Still, look at the equivalent JPEG images and chromatic aberration is better controlled. Certainly, we have not been overly concerned about the negative impact on image quality and it’s easy to eliminate chromatic aberrations in those RAW files post capture. 

All in all, lens distortions are kept to a minimum at any focal length or aperture setting. Impressive. 






There is a built-in flash in the TZ200 which has the option of red eye removal, slow sync, 1st or 2nd curtain and exposure compensation up to ±2EV. 


ISO 64


ISO 64


ISO 64


ISO 64

Slow-sync Red-eye

ISO 64


The Panasonic Lumix DC-TZ200's maximum shutter speed is 30 seconds, which is great news if you're seriously interested in night photography. The shot below was taken using a shutter speed of 60 seconds at ISO 1600. The camera takes the same amount of time again to apply noise reduction, so for example at the 15 second setting the actual exposure takes 30 seconds.



Shooting Modes

Shooting modes wise, there is little lacking in the TZ200. In fact, you’d struggle to find a non-Lumix camera that offers more shooting modes to play around with. 

In addition to burst shooting up to 10fps (single AF) and 6fps (continuous AF), there is the Time-Lapse Shot, Stop Motion Animation, HDR (available in JPEG mode only) and Multi Exp. These modes are not just gimmicks. Panasonic has provided the sort of features and functionality for each mode that make them useful creative tools.

Take Multi Exp for example. You can shoot up to four exposures, always with the option to retake the most recent frame. These can be stored in RAW format and it is possible at any time to add or subtract images in the original file. 

We’ve mentioned about Post Focus in other Lumix reviews. It is an interesting shooting mode. The camera takes several pictures ranging the entire focus range of the scene and compiles these photos into a short video clip (much like the 4K Photo Mode). It is then possible to select any frame from this clip or even stack them together in order to maximise the areas in sharp focus (you’ll need a tripod for a focus stack).

The 30fps 4K Photo Mode is brilliant. There are three shooting options in 4K Photo Mode, with a ‘Pre-Burst' option that captures a video up to 1 second before the shutter is pressed. Pre-Burst proved valuable when capturing street scenes where our human reactions were not quite quick enough to the moment.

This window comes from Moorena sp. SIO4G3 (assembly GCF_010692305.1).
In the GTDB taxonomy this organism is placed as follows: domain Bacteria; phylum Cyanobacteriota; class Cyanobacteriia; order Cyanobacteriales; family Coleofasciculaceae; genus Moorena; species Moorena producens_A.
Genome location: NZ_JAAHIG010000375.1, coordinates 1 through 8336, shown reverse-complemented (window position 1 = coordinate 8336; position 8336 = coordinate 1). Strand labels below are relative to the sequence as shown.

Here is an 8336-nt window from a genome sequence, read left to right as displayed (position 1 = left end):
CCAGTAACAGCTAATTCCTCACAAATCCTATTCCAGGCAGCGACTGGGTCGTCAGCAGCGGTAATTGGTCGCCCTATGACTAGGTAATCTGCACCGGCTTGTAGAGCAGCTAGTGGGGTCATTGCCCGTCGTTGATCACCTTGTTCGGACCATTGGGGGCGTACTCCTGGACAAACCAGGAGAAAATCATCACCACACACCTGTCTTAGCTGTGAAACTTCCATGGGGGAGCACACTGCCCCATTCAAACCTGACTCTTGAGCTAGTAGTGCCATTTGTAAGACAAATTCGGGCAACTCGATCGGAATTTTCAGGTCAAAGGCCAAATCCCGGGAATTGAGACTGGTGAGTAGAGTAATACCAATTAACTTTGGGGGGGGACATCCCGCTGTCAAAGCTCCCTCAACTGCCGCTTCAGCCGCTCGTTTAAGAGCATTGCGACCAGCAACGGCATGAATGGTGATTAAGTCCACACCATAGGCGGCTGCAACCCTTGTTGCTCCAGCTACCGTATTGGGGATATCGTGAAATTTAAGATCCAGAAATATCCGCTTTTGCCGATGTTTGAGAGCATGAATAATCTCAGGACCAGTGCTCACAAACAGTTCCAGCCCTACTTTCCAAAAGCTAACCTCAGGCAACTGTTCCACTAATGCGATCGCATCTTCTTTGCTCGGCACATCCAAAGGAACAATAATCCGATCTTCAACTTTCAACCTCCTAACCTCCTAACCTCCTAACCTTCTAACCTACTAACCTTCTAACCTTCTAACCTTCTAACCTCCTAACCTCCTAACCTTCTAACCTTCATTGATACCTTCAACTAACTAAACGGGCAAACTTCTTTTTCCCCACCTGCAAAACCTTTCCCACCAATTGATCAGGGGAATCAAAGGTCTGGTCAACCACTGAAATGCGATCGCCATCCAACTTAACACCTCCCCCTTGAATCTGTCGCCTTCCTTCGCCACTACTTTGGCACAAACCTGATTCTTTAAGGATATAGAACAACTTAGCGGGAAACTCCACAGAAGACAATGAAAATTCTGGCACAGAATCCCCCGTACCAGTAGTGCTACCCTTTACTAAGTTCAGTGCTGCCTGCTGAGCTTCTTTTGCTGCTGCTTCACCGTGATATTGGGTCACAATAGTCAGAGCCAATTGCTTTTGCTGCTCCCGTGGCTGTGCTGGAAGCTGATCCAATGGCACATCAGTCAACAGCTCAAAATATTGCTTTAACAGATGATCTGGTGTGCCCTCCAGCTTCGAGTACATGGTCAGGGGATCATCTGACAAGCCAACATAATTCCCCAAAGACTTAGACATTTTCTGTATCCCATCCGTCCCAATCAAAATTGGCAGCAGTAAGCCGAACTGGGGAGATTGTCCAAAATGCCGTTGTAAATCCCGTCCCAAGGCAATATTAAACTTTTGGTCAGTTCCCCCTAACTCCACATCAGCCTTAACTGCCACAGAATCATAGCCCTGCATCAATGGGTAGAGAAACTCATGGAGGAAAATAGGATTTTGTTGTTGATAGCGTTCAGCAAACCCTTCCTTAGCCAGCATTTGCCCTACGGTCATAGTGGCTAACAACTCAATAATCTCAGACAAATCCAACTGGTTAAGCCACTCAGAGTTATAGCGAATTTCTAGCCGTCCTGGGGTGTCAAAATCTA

Once a 4K Photo capture has been made, the camera automatically presents what it thinks are the best shots from the sequence, based on motion or face detection. Any saved images are by default 3328 x 2496 pixels (around 8.3MP). 

Dynamic Range Optimizer





Post Focus Stacking





Photo Styles

As for Photo Styles, Panasonic introduces another monochrome Photo Style, called L Monochrome. We’ve played around a bit with this mode and the overall look is great.



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Filter Effects

In all, there are 22 Filter Effects, 24 Scene Modes, 8 Photo Styles (including the new L Monochrome) and panorama up to 180°. What more do we need?! Filter Effects are applied to JPEG images only, though you can still shoot in RAW format simultaneously for the original un-filtered image.



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Old Days

High Key

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Low Key


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Dynamic Monochrome

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Rough Monochrome

Silky Monochrome

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Impressive Art

High Dynamic

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Cross Process

Toy Pop

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Bleach Bypass


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Soft Focus


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Star Filter

One Point Color

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Toy Effect